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Beginning HTML5 and CSS3 For Dummies

ISBN: 978-1-118-65720-1
384 pages
September 2013
Beginning HTML5 and CSS3 For Dummies (1118657209) cover image

Your full-color, friendly guide to getting started with HTML5 and CSS3!

HTML and CSS are essential tools for creating dynamic websites and help make your websites even more effective and unique. This friendly-but-straightforward guide gets you started with the basics of the latest versions of HTML and CSS: HTML5 and CSS3. Introducing you to the syntax and structure of the languages, this helpful guide shows you how to create and view a web page, explains ideal usage of HTML5 and CSS3, walks you through the CSS3 rules and style sheets, addresses common mistakes and explains how to fix them, and explores interesting HTML5 tools.

  • Serves as an ideal introduction to HTML5 and CSS3 for beginners with little to no web development experience
  • Details the capabilities of HTML5 and CSS3 and how to use both to create responsive, practical, and well-designed websites
  • Helps you understand how HTML5 and CSS3 are the foundation upon which hundreds of millions of web pages are built
  • Features full-color illustrations to enhance your learning process

Beginning HTML5 and CSS3 For Dummies is the perfect first step for getting started with the fundamentals of web development and design.

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Introduction 1

About this Book 2

Foolish Assumptions 3

Icons Used in This Book 4

Beyond the Book 4

Where to Go from Here 5

Part I: Getting Started with HTML and CSS on the Web 7

Chapter 1: An Overview of HTML and CSS on the Web 9

How and Where Web Pages Come to Life Online 10

HyperText 10

Content versus presentation 14

Web browsers 14

Getting to know Internet protocols 16

Understanding HTML and Its Versions 17

Different versions of HTML 17

Creating HTML markup 18

Building HTML documents 19

Understanding the Role of CSS 20

Different versions here, too 20

Creating CSS markup 21

Dissecting a Simple Markup Example 22

Where’s the HTML? 22

Where’s the CSS? 23

A partnership of equals 23

Chapter 2: Meeting the Structure and Components of HTML 25

Like Any Language: Syntax and Rules 25

Color-coding the markup 26

Breaking down the elements 27

Adding Attributes to Your HTML 29

Examining Entities in Markup 30

Non-ASCII characters 30

Character codes 31

(Special) tag characters 32

Organizing Web Pages 32

Organizing HTML text 34

Complementing and enhancing text 36

Chapter 3: Creating and Viewing a Web Page 37

Before You Get Started 37

Creating a Page from Scratch 39

Step 0: Gather your tools 39

Step 1: Planning a simple design 40

Step 2: Writing some HTML 41

Step 3: Saving your page 44

Step 4: Viewing your page 46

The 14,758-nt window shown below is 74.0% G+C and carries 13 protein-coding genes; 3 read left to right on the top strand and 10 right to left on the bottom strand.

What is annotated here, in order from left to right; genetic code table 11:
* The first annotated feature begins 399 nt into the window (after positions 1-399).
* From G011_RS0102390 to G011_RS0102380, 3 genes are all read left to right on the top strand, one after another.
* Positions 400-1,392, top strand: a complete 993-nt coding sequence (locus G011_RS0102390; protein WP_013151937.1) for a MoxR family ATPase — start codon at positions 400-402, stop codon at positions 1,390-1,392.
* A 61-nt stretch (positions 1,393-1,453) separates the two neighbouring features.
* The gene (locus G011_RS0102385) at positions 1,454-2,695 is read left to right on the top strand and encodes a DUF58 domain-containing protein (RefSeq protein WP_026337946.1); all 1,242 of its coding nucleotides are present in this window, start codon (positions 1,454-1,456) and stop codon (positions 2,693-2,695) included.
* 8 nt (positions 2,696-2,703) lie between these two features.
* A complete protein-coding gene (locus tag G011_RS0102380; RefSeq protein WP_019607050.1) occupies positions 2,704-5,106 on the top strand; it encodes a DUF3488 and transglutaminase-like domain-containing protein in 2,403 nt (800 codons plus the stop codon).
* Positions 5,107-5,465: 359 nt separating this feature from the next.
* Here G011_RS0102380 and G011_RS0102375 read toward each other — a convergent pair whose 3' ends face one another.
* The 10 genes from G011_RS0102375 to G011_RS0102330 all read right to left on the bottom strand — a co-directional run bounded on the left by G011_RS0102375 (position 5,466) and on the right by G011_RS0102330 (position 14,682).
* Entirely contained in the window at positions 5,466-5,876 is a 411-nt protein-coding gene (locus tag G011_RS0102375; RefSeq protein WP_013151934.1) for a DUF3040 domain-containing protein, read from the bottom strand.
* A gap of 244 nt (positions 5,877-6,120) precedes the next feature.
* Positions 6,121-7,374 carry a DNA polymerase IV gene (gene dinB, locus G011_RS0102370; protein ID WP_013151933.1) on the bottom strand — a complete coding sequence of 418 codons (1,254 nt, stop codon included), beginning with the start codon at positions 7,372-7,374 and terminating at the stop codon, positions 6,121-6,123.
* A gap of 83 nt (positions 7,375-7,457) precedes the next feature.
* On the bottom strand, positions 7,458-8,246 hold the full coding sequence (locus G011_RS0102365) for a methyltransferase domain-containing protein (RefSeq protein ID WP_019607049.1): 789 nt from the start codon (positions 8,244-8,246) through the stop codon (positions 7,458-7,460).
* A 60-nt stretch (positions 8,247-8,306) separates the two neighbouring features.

Editing an Existing Web Page 47

Posting Your Page Online 49

Part II: Getting the Structure and Text Right 51

Chapter 4: HTML Documents Need Good Structure 53

Establishing a Document Structure 53

HTML Document Organization Revisited 54

HTML DOCTYPE Starts Things Off 55

The <html> Element 56

Anatomy of the <head> 56

Meeting the <head> himself 57

Handling metadata with <meta> 57

Redirecting users to another page 58

Naming your page with a <title> 61

The <body> Is a BIG Container 61

Chapter 5: Text and Lists 63

Formatting Text 63

Paragraphs 65

Headings 66

Controlling Text Blocks 68

Block quotes 68

Preformatted text 69

Horizontal rules 71

Organizing Information 73

Numbered lists 73

Bulleted lists 75

Definition lists 77

Nesting lists 79

Chapter 6: Tip-Top Tables in HTML 81

How <table> Got a Bad Name in HTML 81

What’s in a Table? LOTS of Markup 82

Setting Up a Table Border 84

The Table Head (<thead>) and Its Elements 85

Managing Table Layouts 87

Making Good Table Bodies 89

Shaping a solid table 89

Sitting at the Footer of the Table 92

Exploring and Explaining a Table 92

Oh caption, my caption 93

Is the header dead yet? 93

Marching through the table body 94

Finishing with the footer 94

Chapter 7: Working with Forms in HTML 97

Exploring Types of Web Forms 97

Search forms 98

Data collection forms 99

Creating Forms 100

Structure 101

Input tags 102

Input fields 103

Form validation 113

Processing Data 115

Processing forms on your pages 115

Designing User-Friendly Forms 117

Other Noteworthy Forms-Related Markup 118

Form Frameworks 120

Part III: Adding Links, Images, and Other Media 123

Chapter 8: Getting Hyper with Links in HTML 125

Basic Links 101 125

Exploring link options 127

Avoiding common mistakes 129

Customizing Links 130

Opening new windows 130

Specifying locations in web pages 132

Linking to non-HTML resources 134

The Role of Images in a Web Page 139

Chapter 9: Working with Images in HTML 139

Creating Web-Friendly Images 140

Adding an Image to a Web Page 142

Image location 142

Using the <img> element 143

Adding alternative and title text 143

Specifying image size 146

Image borders and alignment 149

Images That Link 149

Triggering links 149

Building image maps 150

Chapter 10: Managing Media and More in HTML 153

The Battle of the Media Formats 154

Meet the major audio formats 155